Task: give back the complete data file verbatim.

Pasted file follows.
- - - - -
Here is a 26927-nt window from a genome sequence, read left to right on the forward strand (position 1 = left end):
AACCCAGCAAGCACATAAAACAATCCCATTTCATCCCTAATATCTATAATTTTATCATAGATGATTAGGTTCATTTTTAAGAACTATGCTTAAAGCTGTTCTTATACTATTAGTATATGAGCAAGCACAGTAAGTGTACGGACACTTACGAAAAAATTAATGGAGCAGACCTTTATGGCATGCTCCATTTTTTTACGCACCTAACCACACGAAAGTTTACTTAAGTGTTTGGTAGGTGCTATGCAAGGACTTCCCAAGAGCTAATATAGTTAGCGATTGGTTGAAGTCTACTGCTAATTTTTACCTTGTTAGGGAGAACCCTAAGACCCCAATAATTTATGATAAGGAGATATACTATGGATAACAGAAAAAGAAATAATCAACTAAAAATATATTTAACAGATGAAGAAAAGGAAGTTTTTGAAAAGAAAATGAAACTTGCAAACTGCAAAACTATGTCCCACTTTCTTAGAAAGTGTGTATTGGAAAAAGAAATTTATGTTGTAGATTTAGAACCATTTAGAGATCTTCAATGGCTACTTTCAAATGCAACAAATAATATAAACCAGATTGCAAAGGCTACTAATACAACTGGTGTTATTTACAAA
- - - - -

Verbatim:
Here is a 26927-nt window from a genome sequence, read left to right on the forward strand (position 1 = left end):
AACCCAGCAAGCACATAAAACAATCCCATTTCATCCCTAATATCTATAATTTTATCATAGATGATTAGGTTCATTTTTAAGAACTATGCTTAAAGCTGTTCTTATACTATTAGTATATGAGCAAGCACAGTAAGTGTACGGACACTTACGAAAAAATTAATGGAGCAGACCTTTATGGCATGCTCCATTTTTTTACGCACCTAACCACACGAAAGTTTACTTAAGTGTTTGGTAGGTGCTATGCAAGGACTTCCCAAGAGCTAATATAGTTAGCGATTGGTTGAAGTCTACTGCTAATTTTTACCTTGTTAGGGAGAACCCTAAGACCCCAATAATTTATGATAAGGAGATATACTATGGATAACAGAAAAAGAAATAATCAACTAAAAATATATTTAACAGATGAAGAAAAGGAAGTTTTTGAAAAGAAAATGAAACTTGCAAACTGCAAAACTATGTCCCACTTTCTTAGAAAGTGTGTATTGGAAAAAGAAATTTATGTTGTAGATTTAGAACCATTTAGAGATCTTCAATGGCTACTTTCAAATGCAACAAATAATATAAACCAGATTGCAAAGGCTACTAATACAACTGGTGTTATTTACAAA